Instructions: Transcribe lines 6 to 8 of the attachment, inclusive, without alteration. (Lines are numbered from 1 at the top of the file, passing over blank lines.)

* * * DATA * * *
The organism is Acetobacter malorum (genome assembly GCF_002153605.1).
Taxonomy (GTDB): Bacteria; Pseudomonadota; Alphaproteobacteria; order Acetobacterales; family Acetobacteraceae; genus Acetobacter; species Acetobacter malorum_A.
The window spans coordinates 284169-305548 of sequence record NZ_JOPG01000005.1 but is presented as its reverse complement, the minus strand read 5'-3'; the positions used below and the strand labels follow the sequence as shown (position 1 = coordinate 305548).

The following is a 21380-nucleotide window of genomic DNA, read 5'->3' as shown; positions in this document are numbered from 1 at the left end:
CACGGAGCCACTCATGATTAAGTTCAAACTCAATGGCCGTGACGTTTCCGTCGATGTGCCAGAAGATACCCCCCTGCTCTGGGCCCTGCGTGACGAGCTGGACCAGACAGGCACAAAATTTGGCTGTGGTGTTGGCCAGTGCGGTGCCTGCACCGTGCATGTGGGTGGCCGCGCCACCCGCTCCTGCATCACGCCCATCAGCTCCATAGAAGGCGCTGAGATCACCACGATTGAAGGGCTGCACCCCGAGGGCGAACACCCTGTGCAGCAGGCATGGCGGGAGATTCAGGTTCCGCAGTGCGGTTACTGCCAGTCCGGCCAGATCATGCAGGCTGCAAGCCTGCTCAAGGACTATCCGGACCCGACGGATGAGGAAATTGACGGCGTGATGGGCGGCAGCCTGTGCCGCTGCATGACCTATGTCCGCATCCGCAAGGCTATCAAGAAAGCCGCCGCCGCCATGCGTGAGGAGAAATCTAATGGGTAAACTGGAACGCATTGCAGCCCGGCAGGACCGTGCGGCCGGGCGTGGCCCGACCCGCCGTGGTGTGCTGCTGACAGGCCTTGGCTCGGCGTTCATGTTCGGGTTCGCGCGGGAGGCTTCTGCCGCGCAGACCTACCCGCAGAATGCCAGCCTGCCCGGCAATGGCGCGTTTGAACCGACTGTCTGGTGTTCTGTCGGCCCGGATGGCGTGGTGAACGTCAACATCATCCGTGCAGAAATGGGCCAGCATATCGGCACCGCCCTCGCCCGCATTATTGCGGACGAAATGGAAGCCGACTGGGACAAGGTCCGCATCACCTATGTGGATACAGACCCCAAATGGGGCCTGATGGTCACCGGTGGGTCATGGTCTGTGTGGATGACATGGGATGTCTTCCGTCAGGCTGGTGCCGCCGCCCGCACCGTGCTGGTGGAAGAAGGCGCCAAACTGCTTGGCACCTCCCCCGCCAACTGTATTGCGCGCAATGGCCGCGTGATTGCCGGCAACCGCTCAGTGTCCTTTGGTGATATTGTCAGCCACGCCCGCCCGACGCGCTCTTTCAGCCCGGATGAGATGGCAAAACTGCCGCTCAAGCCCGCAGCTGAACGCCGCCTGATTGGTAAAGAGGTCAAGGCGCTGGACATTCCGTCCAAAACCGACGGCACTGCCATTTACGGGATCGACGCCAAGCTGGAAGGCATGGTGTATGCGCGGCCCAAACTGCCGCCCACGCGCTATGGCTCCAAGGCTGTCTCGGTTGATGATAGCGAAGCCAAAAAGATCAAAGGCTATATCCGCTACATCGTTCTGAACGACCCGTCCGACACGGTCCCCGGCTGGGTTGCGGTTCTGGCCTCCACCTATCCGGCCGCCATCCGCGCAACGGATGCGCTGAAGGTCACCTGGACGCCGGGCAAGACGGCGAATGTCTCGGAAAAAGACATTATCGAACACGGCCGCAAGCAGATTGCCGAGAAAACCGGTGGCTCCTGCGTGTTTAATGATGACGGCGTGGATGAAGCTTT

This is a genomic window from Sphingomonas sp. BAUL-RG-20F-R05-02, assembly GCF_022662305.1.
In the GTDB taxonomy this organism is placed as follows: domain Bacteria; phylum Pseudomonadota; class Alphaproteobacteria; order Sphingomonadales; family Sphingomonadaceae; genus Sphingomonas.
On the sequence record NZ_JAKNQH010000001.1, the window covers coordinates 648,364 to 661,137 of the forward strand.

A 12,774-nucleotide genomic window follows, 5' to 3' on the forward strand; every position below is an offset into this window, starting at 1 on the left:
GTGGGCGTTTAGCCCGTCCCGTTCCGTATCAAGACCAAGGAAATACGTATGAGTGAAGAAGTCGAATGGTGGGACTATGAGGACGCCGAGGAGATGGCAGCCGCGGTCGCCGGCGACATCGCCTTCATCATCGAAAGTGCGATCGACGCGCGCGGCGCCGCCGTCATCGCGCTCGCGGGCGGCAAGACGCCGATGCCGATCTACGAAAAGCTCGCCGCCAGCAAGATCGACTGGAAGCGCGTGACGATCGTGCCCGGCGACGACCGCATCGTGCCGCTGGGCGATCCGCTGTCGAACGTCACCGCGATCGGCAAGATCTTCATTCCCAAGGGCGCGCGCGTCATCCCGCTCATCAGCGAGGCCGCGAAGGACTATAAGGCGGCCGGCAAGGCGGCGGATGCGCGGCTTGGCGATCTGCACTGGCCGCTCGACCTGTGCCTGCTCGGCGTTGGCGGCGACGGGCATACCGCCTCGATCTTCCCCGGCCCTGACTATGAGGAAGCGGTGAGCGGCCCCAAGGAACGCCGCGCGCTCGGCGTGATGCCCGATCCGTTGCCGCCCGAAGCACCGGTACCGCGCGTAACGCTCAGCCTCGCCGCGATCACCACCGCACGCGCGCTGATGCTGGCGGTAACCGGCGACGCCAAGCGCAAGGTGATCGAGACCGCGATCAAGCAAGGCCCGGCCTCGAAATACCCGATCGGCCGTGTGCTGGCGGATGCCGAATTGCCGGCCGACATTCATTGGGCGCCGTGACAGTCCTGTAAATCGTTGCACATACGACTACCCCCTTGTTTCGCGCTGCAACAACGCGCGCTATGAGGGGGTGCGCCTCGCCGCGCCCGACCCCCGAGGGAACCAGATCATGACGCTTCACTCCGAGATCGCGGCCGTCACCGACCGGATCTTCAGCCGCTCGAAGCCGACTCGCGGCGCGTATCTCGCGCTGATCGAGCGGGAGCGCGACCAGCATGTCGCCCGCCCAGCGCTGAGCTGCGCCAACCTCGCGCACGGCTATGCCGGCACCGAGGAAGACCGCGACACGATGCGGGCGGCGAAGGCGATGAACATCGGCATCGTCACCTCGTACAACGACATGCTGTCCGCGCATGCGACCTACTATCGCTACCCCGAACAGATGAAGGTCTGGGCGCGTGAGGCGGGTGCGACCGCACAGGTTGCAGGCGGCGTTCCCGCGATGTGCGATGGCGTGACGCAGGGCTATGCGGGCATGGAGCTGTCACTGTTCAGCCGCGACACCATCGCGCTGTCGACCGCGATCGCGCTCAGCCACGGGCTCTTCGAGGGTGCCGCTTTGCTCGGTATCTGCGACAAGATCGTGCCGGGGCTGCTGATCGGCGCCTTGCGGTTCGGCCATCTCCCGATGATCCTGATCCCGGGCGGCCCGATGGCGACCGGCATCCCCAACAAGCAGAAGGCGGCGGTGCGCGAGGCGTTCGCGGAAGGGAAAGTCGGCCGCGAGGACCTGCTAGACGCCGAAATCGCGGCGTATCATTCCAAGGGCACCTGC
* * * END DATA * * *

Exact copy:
This is a genomic window from Sphingomonas sp. BAUL-RG-20F-R05-02, assembly GCF_022662305.1.
In the GTDB taxonomy this organism is placed as follows: domain Bacteria; phylum Pseudomonadota; class Alphaproteobacteria; order Sphingomonadales; family Sphingomonadaceae; genus Sphingomonas.
On the sequence record NZ_JAKNQH010000001.1, the window covers coordinates 648,364 to 661,137 of the forward strand.